Gene Expression in Endometriosis

  • Niraj Joshi
  • Ren-Wei Su
  • Asgerally FazleabasEmail author


Endometriosis is a common gynecological disorder defined by the presence of endometrial tissue outside the uterus which affects 10–15% of women and is associated with pelvic pain and infertility. It is an estrogen-dependent, inflammatory disease associated with elevated tissue, peripheral and peritoneal cytokines. The presence of the disease results in aberrant gene expression in the eutopic endometrium, development of progesterone resistance, and impaired decidualization. The molecular mechanisms driving these phenotypic changes in both the eutopic and ectopic endometrium are not clear. Therefore, to study the mechanisms of disease onset and early development, animal models in which the onset of disease can be exactly controlled are necessary. The use of nonhuman primates is advantageous for the study of endometriosis because they are phylogenetically similar to humans. Among all the available nonhuman primate models, the baboon (Papio anubis) is preferred because of its size, similar reproductive anatomy and physiology, and the ability to evaluate disease pathogenesis from the onset of disease induction. This chapter summarizes our findings on how the presence of ectopic lesions influences the eutopic endometrial gene signature leading to altered endometrial function, progesterone resistance, and impaired decidualization. We suggest that the presence of endometriosis leads to rapid and significant changes in the expression of several microRNAs (miRNAs) which in turn may impact the altered gene signature contributing to the pathology of the disease including progesterone resistance. Notch signaling plays a vital role in cell survival, cellular communication, and differentiation throughout development in a variety of species. We document that decreased NOTCH1 signaling in eutopic endometrium compromises decidualization. Additionally, we demonstrate that altered signaling pathways (AKT, MAPK, ERK, and HIF1A-STAT3) along with epigenetic changes further contribute to progesterone resistance and decidualization defects. Thus, inflammation and altered microRNA expression, in both the eutopic and ectopic endometrium, impact the progesterone-regulated gene networks leading to compromised endometrial function as a consequence of endometriosis.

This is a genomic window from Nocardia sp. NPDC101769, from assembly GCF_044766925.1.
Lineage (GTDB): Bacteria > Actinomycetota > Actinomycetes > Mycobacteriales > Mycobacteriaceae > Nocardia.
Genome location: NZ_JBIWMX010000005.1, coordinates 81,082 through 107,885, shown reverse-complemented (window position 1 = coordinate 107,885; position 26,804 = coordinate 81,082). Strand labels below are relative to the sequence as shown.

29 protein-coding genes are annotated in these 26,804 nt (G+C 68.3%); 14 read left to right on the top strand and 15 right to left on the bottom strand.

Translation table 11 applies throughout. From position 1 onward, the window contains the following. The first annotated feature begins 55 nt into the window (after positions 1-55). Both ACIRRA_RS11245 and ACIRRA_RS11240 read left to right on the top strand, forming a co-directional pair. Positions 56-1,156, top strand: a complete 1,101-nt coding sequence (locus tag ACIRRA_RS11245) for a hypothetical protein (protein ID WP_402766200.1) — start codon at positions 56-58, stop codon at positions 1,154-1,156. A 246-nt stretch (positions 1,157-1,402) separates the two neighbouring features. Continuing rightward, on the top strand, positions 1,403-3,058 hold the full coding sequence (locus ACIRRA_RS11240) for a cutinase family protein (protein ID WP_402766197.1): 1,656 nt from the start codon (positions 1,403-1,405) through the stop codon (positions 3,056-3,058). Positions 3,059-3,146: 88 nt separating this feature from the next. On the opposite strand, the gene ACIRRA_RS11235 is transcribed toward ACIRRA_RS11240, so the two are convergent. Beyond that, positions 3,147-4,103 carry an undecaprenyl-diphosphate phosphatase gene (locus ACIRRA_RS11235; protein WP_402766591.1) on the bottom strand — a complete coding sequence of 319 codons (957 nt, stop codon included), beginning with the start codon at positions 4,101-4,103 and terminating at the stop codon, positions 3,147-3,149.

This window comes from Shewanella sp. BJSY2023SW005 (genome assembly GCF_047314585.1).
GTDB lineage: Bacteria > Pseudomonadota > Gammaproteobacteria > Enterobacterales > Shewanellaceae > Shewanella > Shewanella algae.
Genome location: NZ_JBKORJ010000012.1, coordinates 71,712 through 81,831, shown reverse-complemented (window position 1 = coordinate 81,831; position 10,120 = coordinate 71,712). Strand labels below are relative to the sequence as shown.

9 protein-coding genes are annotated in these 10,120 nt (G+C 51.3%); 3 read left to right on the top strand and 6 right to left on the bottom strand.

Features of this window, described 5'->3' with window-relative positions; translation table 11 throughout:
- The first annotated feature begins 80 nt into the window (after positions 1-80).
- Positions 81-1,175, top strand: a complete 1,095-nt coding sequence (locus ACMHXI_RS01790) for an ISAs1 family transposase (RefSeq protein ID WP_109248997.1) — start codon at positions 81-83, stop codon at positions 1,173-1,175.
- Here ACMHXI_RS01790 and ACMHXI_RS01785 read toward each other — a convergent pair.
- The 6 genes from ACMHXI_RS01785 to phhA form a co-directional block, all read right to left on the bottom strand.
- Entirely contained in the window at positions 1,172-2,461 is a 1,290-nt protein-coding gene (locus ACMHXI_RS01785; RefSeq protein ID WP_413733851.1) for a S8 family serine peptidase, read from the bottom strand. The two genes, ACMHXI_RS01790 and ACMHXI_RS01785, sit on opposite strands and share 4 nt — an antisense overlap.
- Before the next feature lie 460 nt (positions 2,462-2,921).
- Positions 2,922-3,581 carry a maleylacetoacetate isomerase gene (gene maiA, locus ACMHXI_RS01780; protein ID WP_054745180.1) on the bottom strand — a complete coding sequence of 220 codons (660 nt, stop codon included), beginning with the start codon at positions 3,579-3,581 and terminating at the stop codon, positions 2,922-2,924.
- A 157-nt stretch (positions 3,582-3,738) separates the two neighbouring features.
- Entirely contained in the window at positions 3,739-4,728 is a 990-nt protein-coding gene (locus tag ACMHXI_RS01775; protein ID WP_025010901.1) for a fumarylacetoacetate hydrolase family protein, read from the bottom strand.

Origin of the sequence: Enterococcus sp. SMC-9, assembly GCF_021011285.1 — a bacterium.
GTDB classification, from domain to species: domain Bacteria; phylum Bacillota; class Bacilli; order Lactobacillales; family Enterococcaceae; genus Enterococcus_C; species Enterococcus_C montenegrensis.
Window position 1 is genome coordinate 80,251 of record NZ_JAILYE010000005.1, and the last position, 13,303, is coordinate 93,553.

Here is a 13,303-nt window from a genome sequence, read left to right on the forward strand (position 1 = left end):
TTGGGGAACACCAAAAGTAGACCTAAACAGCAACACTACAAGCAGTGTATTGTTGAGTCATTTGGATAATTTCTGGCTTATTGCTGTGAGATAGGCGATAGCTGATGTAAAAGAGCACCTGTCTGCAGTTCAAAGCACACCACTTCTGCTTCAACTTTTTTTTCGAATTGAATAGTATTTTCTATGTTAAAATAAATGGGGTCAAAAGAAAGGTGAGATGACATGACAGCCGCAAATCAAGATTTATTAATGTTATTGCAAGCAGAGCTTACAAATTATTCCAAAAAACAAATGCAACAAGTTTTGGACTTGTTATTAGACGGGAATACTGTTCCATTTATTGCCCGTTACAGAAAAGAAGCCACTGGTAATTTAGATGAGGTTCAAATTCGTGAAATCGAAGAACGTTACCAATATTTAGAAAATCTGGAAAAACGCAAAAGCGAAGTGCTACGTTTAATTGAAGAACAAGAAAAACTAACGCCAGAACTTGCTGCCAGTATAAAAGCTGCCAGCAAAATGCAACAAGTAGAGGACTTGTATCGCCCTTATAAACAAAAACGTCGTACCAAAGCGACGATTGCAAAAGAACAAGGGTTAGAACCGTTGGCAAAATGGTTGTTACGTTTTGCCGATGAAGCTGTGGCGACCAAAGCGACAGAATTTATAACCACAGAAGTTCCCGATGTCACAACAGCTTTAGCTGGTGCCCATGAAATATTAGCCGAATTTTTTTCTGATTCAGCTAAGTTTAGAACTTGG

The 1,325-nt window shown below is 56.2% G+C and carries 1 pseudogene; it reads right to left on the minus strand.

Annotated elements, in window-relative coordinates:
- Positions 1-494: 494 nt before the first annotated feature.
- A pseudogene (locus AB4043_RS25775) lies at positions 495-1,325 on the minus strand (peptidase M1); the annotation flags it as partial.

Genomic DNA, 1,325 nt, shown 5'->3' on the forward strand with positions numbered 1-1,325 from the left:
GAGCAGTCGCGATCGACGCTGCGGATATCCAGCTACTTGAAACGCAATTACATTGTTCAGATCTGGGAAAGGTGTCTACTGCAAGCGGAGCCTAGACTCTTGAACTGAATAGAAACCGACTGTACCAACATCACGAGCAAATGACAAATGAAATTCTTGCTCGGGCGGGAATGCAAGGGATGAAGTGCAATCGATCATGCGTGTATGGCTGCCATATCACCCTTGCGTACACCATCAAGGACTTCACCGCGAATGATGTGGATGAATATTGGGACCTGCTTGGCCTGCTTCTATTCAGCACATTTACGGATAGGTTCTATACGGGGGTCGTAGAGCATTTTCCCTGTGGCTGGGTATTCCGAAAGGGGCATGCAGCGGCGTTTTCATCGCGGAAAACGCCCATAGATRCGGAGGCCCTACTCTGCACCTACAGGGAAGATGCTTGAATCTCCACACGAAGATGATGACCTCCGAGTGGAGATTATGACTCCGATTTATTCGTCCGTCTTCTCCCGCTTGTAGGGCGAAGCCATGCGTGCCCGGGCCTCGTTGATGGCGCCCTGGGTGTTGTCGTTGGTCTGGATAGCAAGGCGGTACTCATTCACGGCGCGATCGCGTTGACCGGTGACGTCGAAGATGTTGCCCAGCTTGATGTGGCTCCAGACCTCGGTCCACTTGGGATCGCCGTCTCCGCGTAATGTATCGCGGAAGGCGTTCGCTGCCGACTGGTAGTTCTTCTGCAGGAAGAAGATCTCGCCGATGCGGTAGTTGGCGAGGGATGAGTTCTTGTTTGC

Endometriosis Progesterone resistance Decidualization microRNA Gene expression 



Portions of this research were supported by grants from the Eunice Kennedy Shriver NICHD R01-HD083273 and R01-HD042280 to Prof. Asgerally Fazleabas and SRI-Bayer Discovery grant to Dr. Niraj Joshi. The authors would like to thank the members of Fazleabas Laboratory at Michigan State University for their support in carrying out these experiments.


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© Springer Nature Switzerland AG 2020

Authors and Affiliations

  1. 1.Department of Obstetrics, Gynecology and Reproductive BiologyCollege of Human Medicine, Michigan State UniversityGrand RapidsUSA
  2. 2.College of Veterinary Medicine, South China Agricultural UniversityGuangzhou, GuangdongChina

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